Fifty Percent, More or Less, and the Workplace Critic

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fifty percent

Fifty Percent, More or Less, and the Workplace Critic

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We often fear what the critic will say, yet it seems that the critic really shouldn’t matter. George W. Bush and Barack Obama, both Presidents of the United States, both roughly had only about fifty percent approval ratings while in office.

What is your approval rating?

Approval Rating

When you work on the project, help the boss, or give a presentation to the board of directors, what is your approval rating?

Many employees tell me about the disappointment they face when receiving feedback from their boss. They suggest that the boss stresses the shortcomings, missed opportunities, or rework required – what they’ve done wrong. Yet, these setbacks, let downs, or failures, only represent about five percent or less of their total contribution.

Has the boss placed an inappropriate focus on the problems? Has the employee exaggerated about the amount of emphasis placed on shortcomings?

If we perform above expectations for ninety-five percent of our work, yet our conversations are eighty percent about the shortcomings what is the result?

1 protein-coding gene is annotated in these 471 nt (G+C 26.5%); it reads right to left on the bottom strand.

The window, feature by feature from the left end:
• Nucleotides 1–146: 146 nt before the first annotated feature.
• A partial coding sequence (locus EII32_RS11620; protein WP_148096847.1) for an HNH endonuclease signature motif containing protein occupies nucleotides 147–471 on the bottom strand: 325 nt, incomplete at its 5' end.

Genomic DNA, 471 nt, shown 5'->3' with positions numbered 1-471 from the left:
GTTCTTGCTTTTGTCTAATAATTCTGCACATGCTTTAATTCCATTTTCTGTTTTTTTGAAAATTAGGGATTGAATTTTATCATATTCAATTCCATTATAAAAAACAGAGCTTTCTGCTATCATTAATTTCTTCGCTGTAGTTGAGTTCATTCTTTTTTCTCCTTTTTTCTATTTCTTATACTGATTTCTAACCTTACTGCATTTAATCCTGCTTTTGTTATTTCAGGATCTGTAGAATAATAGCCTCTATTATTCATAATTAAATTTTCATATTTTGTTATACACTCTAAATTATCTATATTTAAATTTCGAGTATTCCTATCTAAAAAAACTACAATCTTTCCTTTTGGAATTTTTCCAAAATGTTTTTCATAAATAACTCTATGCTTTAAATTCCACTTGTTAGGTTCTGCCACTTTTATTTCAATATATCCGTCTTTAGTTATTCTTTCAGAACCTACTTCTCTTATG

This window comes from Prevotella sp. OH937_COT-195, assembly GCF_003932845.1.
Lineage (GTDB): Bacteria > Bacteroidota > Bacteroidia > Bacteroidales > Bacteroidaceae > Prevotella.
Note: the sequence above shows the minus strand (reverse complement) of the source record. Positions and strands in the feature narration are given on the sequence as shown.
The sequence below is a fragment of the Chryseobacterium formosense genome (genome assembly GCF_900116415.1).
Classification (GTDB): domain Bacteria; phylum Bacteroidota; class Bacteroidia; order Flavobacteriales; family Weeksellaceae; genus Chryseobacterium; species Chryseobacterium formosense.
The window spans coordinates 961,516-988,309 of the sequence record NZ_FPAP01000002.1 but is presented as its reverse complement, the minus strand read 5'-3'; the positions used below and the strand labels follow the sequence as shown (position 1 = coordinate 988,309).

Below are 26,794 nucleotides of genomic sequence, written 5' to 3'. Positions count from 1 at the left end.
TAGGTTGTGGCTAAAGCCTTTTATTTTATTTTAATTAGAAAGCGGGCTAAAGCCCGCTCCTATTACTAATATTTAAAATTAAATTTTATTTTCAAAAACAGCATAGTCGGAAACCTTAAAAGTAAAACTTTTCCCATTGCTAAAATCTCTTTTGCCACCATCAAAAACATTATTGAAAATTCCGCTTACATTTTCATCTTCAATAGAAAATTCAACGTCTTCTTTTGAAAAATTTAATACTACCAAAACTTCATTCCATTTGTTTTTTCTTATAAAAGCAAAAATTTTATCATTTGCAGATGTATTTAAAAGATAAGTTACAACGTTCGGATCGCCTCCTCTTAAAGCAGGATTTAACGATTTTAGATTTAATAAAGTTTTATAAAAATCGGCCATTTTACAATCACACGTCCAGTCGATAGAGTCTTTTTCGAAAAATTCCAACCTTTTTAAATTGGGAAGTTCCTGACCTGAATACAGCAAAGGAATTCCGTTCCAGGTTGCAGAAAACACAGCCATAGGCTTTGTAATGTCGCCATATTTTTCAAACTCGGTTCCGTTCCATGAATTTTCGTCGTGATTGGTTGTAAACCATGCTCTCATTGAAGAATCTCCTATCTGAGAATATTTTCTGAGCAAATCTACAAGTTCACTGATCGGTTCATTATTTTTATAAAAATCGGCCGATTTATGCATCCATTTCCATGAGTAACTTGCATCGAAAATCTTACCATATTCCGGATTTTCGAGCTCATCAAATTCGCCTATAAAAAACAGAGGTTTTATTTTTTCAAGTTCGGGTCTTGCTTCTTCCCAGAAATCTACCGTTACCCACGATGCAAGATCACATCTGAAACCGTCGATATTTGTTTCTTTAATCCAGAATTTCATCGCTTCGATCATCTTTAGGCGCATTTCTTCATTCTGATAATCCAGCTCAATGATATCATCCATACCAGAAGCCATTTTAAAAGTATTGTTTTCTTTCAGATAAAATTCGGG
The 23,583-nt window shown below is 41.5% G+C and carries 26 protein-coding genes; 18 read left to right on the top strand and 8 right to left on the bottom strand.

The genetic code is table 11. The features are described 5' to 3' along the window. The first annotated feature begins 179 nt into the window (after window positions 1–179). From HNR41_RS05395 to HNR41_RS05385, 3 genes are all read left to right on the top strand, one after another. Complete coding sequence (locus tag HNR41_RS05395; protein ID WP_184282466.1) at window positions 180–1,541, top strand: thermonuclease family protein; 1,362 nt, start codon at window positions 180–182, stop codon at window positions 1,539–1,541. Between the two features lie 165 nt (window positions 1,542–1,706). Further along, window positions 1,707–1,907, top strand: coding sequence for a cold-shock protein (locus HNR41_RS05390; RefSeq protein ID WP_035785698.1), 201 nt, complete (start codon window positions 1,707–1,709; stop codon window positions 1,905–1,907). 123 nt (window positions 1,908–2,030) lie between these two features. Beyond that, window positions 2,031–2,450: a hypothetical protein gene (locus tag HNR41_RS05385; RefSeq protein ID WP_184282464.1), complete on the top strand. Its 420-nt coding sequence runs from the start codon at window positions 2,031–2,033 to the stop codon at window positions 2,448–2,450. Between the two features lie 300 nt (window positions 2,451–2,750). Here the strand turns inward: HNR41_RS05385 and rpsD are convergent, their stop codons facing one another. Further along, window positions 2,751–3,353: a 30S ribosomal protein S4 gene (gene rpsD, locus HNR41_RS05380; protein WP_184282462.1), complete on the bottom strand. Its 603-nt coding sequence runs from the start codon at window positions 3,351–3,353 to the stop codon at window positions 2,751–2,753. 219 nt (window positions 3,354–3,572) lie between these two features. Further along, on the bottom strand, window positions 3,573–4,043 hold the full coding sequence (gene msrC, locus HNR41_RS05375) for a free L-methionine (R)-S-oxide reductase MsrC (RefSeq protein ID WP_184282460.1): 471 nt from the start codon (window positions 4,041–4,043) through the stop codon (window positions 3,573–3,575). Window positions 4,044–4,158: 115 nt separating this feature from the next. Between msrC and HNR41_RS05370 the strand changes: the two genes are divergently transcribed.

It may be easy to get caught up in a downward spiral.

Fifty Percent

Perhaps the better question to ask is related to the quantity of critics. Most successful employees have an approval rating of far more than fifty percent.

What is your approval rating?

We can’t allow ourselves to get stuck on the comments of our critics.

Yes, they are always out there. Often lurking, watching, and waiting for a time to express their dissatisfaction, their anger, or even their jealousy and envy.

Yes, our boss may have some performance improvement feedback for us. Can you turn that into something constructive?

Critics may have a voice, yet they only control the next outcome if you allow them to do so.

Don’t let the critic become your inner voice.


Dennis E. Gilbert is a business consultant, speaker (CSPTM), and culture expert. He is a five-time author and the founder of Appreciative Strategies, LLC. His business focuses on positive human performance improvement solutions through Appreciative Strategies®. Reach him through his website at or by calling +1 646.546.5553.

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